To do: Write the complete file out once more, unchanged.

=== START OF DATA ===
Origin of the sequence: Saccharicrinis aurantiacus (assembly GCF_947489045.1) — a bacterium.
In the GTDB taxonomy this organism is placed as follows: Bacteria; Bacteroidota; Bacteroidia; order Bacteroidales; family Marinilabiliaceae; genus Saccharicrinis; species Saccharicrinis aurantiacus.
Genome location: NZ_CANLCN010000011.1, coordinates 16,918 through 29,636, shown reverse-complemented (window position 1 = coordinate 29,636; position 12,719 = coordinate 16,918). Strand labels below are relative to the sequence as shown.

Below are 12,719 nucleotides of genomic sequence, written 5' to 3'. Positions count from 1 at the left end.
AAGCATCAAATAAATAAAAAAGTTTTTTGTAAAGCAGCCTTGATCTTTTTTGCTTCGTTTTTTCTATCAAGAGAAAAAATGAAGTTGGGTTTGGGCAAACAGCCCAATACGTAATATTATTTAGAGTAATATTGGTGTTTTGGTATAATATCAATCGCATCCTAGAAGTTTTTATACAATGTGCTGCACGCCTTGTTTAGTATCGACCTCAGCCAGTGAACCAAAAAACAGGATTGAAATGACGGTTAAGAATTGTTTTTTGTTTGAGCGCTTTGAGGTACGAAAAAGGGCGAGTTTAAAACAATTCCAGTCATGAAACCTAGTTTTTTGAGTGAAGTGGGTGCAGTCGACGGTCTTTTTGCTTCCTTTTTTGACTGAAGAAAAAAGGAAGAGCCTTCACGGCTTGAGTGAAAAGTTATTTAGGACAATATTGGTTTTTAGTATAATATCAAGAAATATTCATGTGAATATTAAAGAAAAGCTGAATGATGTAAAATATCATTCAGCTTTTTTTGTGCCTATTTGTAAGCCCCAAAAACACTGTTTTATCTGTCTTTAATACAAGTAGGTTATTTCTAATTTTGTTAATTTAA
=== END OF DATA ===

Origin of the sequence: Saccharicrinis aurantiacus (assembly GCF_947489045.1) — a bacterium.
In the GTDB taxonomy this organism is placed as follows: Bacteria; Bacteroidota; Bacteroidia; order Bacteroidales; family Marinilabiliaceae; genus Saccharicrinis; species Saccharicrinis aurantiacus.
Genome location: NZ_CANLCN010000011.1, coordinates 16,918 through 29,636, shown reverse-complemented (window position 1 = coordinate 29,636; position 12,719 = coordinate 16,918). Strand labels below are relative to the sequence as shown.

Below are 12,719 nucleotides of genomic sequence, written 5' to 3'. Positions count from 1 at the left end.
AAGCATCAAATAAATAAAAAAGTTTTTTGTAAAGCAGCCTTGATCTTTTTTGCTTCGTTTTTTCTATCAAGAGAAAAAATGAAGTTGGGTTTGGGCAAACAGCCCAATACGTAATATTATTTAGAGTAATATTGGTGTTTTGGTATAATATCAATCGCATCCTAGAAGTTTTTATACAATGTGCTGCACGCCTTGTTTAGTATCGACCTCAGCCAGTGAACCAAAAAACAGGATTGAAATGACGGTTAAGAATTGTTTTTTGTTTGAGCGCTTTGAGGTACGAAAAAGGGCGAGTTTAAAACAATTCCAGTCATGAAACCTAGTTTTTTGAGTGAAGTGGGTGCAGTCGACGGTCTTTTTGCTTCCTTTTTTGACTGAAGAAAAAAGGAAGAGCCTTCACGGCTTGAGTGAAAAGTTATTTAGGACAATATTGGTTTTTAGTATAATATCAAGAAATATTCATGTGAATATTAAAGAAAAGCTGAATGATGTAAAATATCATTCAGCTTTTTTTGTGCCTATTTGTAAGCCCCAAAAACACTGTTTTATCTGTCTTTAATACAAGTAGGTTATTTCTAATTTTGTTAATTTAA